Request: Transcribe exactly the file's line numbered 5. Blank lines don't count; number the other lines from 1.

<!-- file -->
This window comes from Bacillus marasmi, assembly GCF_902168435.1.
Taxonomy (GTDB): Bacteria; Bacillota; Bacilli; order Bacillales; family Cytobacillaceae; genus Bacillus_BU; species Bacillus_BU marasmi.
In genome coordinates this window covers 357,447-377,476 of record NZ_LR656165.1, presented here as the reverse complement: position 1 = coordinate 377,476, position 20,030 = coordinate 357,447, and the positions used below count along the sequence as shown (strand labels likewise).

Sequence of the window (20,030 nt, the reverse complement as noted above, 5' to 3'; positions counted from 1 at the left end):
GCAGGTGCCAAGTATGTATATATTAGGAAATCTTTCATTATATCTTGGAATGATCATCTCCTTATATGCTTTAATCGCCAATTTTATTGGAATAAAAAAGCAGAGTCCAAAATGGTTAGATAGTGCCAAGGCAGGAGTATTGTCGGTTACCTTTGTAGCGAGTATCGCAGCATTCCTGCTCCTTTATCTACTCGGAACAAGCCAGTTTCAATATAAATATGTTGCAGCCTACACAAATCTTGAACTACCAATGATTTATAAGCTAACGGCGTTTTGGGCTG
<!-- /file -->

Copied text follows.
GCAGGTGCCAAGTATGTATATATTAGGAAATCTTTCATTATATCTTGGAATGATCATCTCCTTATATGCTTTAATCGCCAATTTTATTGGAATAAAAAAGCAGAGTCCAAAATGGTTAGATAGTGCCAAGGCAGGAGTATTGTCGGTTACCTTTGTAGCGAGTATCGCAGCATTCCTGCTCCTTTATCTACTCGGAACAAGCCAGTTTCAATATAAATATGTTGCAGCCTACACAAATCTTGAACTACCAATGATTTATAAGCTAACGGCGTTTTGGGCTG